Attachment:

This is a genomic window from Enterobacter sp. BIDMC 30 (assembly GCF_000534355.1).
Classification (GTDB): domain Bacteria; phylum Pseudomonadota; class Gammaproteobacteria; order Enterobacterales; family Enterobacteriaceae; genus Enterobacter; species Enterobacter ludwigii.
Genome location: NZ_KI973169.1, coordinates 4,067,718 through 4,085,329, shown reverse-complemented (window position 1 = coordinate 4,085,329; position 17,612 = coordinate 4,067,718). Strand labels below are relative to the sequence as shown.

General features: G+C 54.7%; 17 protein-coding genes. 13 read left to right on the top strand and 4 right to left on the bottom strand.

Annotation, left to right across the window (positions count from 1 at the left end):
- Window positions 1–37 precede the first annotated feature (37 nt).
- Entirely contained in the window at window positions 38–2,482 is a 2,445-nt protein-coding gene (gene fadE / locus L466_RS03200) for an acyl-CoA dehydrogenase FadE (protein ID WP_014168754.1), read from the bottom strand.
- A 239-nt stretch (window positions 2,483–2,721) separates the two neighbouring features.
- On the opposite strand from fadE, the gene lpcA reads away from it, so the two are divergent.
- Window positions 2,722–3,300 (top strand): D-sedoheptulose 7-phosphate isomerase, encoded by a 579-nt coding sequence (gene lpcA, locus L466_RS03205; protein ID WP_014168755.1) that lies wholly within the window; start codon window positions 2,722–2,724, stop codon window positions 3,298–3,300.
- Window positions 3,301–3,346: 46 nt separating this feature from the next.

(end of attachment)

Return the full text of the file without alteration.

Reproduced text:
This is a genomic window from Enterobacter sp. BIDMC 30 (assembly GCF_000534355.1).
Classification (GTDB): domain Bacteria; phylum Pseudomonadota; class Gammaproteobacteria; order Enterobacterales; family Enterobacteriaceae; genus Enterobacter; species Enterobacter ludwigii.
Genome location: NZ_KI973169.1, coordinates 4,067,718 through 4,085,329, shown reverse-complemented (window position 1 = coordinate 4,085,329; position 17,612 = coordinate 4,067,718). Strand labels below are relative to the sequence as shown.

General features: G+C 54.7%; 17 protein-coding genes. 13 read left to right on the top strand and 4 right to left on the bottom strand.

Annotation, left to right across the window (positions count from 1 at the left end):
- Window positions 1–37 precede the first annotated feature (37 nt).
- Entirely contained in the window at window positions 38–2,482 is a 2,445-nt protein-coding gene (gene fadE / locus L466_RS03200) for an acyl-CoA dehydrogenase FadE (protein ID WP_014168754.1), read from the bottom strand.
- A 239-nt stretch (window positions 2,483–2,721) separates the two neighbouring features.
- On the opposite strand from fadE, the gene lpcA reads away from it, so the two are divergent.
- Window positions 2,722–3,300 (top strand): D-sedoheptulose 7-phosphate isomerase, encoded by a 579-nt coding sequence (gene lpcA, locus L466_RS03205; protein ID WP_014168755.1) that lies wholly within the window; start codon window positions 2,722–2,724, stop codon window positions 3,298–3,300.
- Window positions 3,301–3,346: 46 nt separating this feature from the next.